“Don’t worry Declan. Um, you’ll make your first communion one day too and you’ll get lots of presents.  You just have to patient. It took two long years of hard work to get to my first communion. But don’t worry, you’ll get there too.” Finbar’s voice was soft and sincere as he momentarily took his gaze off of the snow globe and turned to look past me and reassure his brother Declan.  We, that is Finbar, Declan, me and Finbar’s Godmother Sheila, were staring somewhat mesmerized at the snow globe that my mom sent to Finbar for his First Communion.  After a long day, just before bedtime it was time to open presents.  The snow globe stood almost a foot high and the glass globe was the size of an artichoke, larger and more beautiful than it had looked in the pictures online that my mom and I studied umpteen times before she purchased it. Inside the glass globe filled with white sparkly glitter and water was a heart shaped statue wrapped in silver threads and inscribed with a poem called The Light Of God.   The inscription engraved on the outside read simply "Love you, Grammy" .  The globe played “Amazing Grace” as the heart inside spun around looking magical.  Along with the snow globe on the dining table where we sat were two greeting cards each with $5 in it and one with $20 (also from "Grammyana Jones"), an Angry Birds space book and several other books, as well as two rosaries – one from Ireland gifted from me and one wooden gifted from the church.  To be sure, a younger brother seeing all that booty his older brother had collected, as well as all the attention bestowed upon his older brother that same day, might be  left a little jealous or wanting.  In moments such as this, when Finbar speaks empathetically as he did to Declan, I am at once an surprised at his unprompted sensitivity and  primarily relieved that he is finally mastering the selfless human task of putting himself in someone else’s shoes-  because THAT is not autism. THAT is the real life, caring, loving, making-your little-brother-feel-better stuff of life. Just a few months prior, Finbar's inappropriate reaction might very well have been to brag about his new things to his brother.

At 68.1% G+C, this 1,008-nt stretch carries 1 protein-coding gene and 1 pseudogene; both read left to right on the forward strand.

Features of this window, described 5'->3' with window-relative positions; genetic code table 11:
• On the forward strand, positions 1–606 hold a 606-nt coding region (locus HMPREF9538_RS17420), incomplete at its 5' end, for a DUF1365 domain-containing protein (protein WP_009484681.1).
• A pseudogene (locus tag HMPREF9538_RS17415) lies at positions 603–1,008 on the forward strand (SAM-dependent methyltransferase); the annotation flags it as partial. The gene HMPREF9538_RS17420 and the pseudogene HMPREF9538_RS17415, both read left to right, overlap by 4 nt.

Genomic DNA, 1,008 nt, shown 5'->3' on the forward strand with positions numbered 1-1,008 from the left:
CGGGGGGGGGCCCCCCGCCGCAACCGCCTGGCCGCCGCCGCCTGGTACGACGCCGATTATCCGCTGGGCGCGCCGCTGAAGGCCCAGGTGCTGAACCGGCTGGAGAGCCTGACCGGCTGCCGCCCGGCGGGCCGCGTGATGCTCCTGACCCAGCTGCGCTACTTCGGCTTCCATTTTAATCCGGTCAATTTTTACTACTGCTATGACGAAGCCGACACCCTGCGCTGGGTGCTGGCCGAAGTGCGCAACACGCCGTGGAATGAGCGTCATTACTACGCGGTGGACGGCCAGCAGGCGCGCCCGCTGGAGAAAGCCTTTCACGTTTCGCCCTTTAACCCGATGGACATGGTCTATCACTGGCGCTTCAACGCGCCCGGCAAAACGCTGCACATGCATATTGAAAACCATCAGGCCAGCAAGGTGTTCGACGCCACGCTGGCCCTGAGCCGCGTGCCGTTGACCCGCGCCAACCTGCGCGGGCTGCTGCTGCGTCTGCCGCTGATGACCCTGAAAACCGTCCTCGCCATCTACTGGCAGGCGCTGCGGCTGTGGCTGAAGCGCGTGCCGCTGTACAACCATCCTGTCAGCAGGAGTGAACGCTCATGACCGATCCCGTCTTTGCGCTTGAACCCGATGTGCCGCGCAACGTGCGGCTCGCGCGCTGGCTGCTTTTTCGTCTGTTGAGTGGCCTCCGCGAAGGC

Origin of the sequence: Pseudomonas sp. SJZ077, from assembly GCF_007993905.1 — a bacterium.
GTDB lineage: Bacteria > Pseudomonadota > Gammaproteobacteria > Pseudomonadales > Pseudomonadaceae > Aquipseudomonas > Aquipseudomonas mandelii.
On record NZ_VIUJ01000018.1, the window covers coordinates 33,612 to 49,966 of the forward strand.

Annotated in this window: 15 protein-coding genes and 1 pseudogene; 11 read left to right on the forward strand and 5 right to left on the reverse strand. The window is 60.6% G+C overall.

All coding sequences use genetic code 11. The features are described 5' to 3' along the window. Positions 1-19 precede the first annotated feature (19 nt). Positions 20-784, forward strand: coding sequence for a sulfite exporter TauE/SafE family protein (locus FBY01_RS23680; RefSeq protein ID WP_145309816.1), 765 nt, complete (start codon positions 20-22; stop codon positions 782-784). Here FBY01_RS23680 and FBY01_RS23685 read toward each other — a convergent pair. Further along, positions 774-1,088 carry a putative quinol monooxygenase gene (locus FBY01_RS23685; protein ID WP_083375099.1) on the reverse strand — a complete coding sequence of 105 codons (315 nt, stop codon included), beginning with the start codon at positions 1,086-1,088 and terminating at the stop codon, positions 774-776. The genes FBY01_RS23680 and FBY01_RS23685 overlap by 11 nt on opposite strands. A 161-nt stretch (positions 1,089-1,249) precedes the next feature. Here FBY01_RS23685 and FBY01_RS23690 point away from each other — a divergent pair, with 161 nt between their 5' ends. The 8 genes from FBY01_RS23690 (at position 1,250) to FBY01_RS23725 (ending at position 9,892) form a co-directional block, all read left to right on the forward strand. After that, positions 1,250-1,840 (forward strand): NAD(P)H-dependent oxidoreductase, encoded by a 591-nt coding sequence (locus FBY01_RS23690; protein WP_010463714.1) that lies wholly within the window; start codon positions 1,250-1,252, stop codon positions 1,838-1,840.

"Amazing Grace" always brings tears to my eyes, even as I type right now. The song has so many meanings for me, but ever since it was played on bagpipes as my father’s coffin was wheeled to its final resting place, the hymn has become the lever that opens the floodgate of tears that I must  find the strength to shut off whenever I hear it.  This time though, the tears flowed from the realization while sitting all together at the dining table, resting after a slightly nerve wracking half day’s work at church and a friend-filled afternoon complete with retro-themed communion party, that we had come a very long way to get to this place - this spiritual place both in terms of the Catholic Church and in just being a caring human. And the day had been perfect.

As I reflect on the day of Finbar’s First Communion, I am reminded that it is by “Amazing Grace" that he (and myself) made it that far in the Church. As Finbar emphasized to Declan, two years IS a long time to hang in there, week after week in Sunday School following an hour long church service.  Many of those mornings seemed touch and go and then there was the grand finale of a 4 hour Communion Retreat - yikes.   What was I thinking, putting him through that and hoping that he would make it? I wasn’t thinking at all, I was just praying and taking a leap of faith that it would all work out.